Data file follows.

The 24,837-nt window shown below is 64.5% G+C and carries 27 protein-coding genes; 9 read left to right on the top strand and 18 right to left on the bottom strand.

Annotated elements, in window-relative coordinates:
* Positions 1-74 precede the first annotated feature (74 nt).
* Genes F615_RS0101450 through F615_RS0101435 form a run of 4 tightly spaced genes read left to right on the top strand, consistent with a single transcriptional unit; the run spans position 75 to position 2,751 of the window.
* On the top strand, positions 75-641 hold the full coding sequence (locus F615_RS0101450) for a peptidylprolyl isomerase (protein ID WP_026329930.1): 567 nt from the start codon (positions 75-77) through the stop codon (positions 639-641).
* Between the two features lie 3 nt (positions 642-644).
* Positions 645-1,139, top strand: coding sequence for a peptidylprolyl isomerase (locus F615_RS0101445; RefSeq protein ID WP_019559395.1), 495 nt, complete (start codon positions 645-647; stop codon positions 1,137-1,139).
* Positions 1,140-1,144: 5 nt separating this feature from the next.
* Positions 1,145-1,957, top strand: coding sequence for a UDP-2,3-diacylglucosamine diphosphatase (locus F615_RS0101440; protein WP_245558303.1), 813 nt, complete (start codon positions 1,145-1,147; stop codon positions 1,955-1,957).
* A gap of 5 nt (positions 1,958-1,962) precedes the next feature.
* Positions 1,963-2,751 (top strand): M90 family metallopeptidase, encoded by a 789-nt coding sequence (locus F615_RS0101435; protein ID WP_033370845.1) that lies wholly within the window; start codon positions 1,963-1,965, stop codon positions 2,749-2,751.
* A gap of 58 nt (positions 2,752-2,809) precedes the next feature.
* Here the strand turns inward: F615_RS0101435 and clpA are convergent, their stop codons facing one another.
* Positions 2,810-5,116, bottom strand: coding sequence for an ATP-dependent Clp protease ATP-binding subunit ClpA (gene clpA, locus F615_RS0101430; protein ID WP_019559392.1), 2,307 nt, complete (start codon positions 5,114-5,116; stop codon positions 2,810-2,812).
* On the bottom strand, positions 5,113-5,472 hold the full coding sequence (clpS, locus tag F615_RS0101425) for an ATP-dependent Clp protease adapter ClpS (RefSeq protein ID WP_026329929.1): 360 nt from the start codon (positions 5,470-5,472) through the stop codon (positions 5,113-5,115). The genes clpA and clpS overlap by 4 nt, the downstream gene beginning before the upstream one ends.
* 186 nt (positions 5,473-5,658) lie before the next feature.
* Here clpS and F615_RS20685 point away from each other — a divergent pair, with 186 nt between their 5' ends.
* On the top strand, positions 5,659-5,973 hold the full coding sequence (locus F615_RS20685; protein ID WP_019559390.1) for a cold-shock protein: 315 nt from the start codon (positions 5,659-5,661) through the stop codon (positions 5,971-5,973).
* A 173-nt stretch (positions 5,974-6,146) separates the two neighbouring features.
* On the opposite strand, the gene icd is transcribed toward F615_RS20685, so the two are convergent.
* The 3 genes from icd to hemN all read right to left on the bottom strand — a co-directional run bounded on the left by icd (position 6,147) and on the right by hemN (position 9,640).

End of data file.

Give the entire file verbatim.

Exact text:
The 24,837-nt window shown below is 64.5% G+C and carries 27 protein-coding genes; 9 read left to right on the top strand and 18 right to left on the bottom strand.

Annotated elements, in window-relative coordinates:
* Positions 1-74 precede the first annotated feature (74 nt).
* Genes F615_RS0101450 through F615_RS0101435 form a run of 4 tightly spaced genes read left to right on the top strand, consistent with a single transcriptional unit; the run spans position 75 to position 2,751 of the window.
* On the top strand, positions 75-641 hold the full coding sequence (locus F615_RS0101450) for a peptidylprolyl isomerase (protein ID WP_026329930.1): 567 nt from the start codon (positions 75-77) through the stop codon (positions 639-641).
* Between the two features lie 3 nt (positions 642-644).
* Positions 645-1,139, top strand: coding sequence for a peptidylprolyl isomerase (locus F615_RS0101445; RefSeq protein ID WP_019559395.1), 495 nt, complete (start codon positions 645-647; stop codon positions 1,137-1,139).
* Positions 1,140-1,144: 5 nt separating this feature from the next.
* Positions 1,145-1,957, top strand: coding sequence for a UDP-2,3-diacylglucosamine diphosphatase (locus F615_RS0101440; protein WP_245558303.1), 813 nt, complete (start codon positions 1,145-1,147; stop codon positions 1,955-1,957).
* A gap of 5 nt (positions 1,958-1,962) precedes the next feature.
* Positions 1,963-2,751 (top strand): M90 family metallopeptidase, encoded by a 789-nt coding sequence (locus F615_RS0101435; protein ID WP_033370845.1) that lies wholly within the window; start codon positions 1,963-1,965, stop codon positions 2,749-2,751.
* A gap of 58 nt (positions 2,752-2,809) precedes the next feature.
* Here the strand turns inward: F615_RS0101435 and clpA are convergent, their stop codons facing one another.
* Positions 2,810-5,116, bottom strand: coding sequence for an ATP-dependent Clp protease ATP-binding subunit ClpA (gene clpA, locus F615_RS0101430; protein ID WP_019559392.1), 2,307 nt, complete (start codon positions 5,114-5,116; stop codon positions 2,810-2,812).
* On the bottom strand, positions 5,113-5,472 hold the full coding sequence (clpS, locus tag F615_RS0101425) for an ATP-dependent Clp protease adapter ClpS (RefSeq protein ID WP_026329929.1): 360 nt from the start codon (positions 5,470-5,472) through the stop codon (positions 5,113-5,115). The genes clpA and clpS overlap by 4 nt, the downstream gene beginning before the upstream one ends.
* 186 nt (positions 5,473-5,658) lie before the next feature.
* Here clpS and F615_RS20685 point away from each other — a divergent pair, with 186 nt between their 5' ends.
* On the top strand, positions 5,659-5,973 hold the full coding sequence (locus F615_RS20685; protein ID WP_019559390.1) for a cold-shock protein: 315 nt from the start codon (positions 5,659-5,661) through the stop codon (positions 5,971-5,973).
* A 173-nt stretch (positions 5,974-6,146) separates the two neighbouring features.
* On the opposite strand, the gene icd is transcribed toward F615_RS20685, so the two are convergent.
* The 3 genes from icd to hemN all read right to left on the bottom strand — a co-directional run bounded on the left by icd (position 6,147) and on the right by hemN (position 9,640).